Seattle crime writer Ann Rule has been polling visitors to her web site whether she should follow up one of her most successful books, about Oregon child-killer Diane Downs, with a book about the child Downs gave birth to after her murder conviction. Part of the story of the now-grown daughter Becky Babcock, 25, was recently told on ABC's 20/20, and in a companion article in Glamour magazine.
As befits Rule's story telling, events took an odd turn after the co-author of the Glamour piece, Lisa Grace Lednicer, a reporter for 12 years at The Oregonian, was fired by her newspaper last week for not clearing the magazine piece with her Portland editors. They apparently thought the daughter's tale should have been run first in the paper. Still, firing seemed an overreaction and, for that matter, Glamour is part of the Newhouse publishing empire that owns the Oregonian.
All of which is more fodder for Rule, 74, one of the country's most popular crime writers who is back at her computer after recovering from an illness and moving to a new house.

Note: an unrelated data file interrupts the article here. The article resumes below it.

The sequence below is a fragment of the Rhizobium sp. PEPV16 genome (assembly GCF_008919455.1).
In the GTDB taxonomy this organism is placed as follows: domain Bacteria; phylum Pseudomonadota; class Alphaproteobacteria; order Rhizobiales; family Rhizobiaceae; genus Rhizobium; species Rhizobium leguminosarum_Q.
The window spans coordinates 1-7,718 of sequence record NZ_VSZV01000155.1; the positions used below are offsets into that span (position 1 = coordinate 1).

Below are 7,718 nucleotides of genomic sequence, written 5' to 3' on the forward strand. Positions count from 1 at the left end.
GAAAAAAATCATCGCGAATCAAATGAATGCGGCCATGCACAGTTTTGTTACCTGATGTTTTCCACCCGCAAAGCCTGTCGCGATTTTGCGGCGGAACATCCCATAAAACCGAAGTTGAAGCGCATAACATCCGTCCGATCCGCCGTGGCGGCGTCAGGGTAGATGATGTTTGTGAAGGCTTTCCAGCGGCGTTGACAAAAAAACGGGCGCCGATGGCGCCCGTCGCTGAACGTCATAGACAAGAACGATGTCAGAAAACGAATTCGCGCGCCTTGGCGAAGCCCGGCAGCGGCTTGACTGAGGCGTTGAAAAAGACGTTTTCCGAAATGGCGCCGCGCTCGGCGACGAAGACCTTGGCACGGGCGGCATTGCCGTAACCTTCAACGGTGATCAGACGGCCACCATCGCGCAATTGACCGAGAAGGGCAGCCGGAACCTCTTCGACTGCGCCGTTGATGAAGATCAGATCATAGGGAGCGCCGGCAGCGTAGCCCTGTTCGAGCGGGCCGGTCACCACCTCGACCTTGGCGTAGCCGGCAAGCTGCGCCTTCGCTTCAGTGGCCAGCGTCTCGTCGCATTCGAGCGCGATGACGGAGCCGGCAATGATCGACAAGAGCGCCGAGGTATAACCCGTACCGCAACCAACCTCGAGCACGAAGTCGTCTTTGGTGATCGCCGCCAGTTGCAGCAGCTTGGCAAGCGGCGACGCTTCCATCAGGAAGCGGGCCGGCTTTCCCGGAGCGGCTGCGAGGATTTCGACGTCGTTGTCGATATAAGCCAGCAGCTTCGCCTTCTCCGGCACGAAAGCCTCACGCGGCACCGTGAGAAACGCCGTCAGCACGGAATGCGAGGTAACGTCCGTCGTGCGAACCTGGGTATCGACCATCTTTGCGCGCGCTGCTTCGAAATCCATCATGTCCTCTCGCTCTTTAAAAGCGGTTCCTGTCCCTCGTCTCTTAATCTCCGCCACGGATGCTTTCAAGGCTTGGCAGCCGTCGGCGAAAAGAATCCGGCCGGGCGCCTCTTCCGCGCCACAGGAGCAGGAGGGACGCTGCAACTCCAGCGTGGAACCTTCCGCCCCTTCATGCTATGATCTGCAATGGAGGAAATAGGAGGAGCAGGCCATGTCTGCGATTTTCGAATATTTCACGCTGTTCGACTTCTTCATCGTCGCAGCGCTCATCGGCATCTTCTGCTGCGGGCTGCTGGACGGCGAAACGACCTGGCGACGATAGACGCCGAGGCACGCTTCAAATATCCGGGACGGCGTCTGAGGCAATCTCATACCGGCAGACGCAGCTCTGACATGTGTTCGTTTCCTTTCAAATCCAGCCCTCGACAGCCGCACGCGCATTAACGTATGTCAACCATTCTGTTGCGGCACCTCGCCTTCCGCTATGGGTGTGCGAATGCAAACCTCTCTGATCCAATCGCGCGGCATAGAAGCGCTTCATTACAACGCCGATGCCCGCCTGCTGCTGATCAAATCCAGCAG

She is winding up Still of the Night, a book about Washington State Trooper Ronda Reynolds, whose death was ruled a suicide by the Lewis County coroner - a ruling he was ordered to change more than a decade later after a court said it could be a murder.
Then Rule apparently will indeed do Babcock's story. "Most of you," Rule says on her blog, "who have read Small Sacrifices [the book and later movie about Downs, now 54, shooting her three children, killing one, so she could have more time with her lover] know the whole story up to 2010, and Becky and I are hoping to write a book updating the story and telling about her life."
BTW, she adds, "I thought I looked kind of puny in the [20/20] show, but I'm still recovering. My hair turned white when I was sick and I kind of like it - but may go back to light auburn, my natural color. When I look in the mirror, the white shocks me! My agents called telling me to put on weight. About the first time in my life anyone told me that!"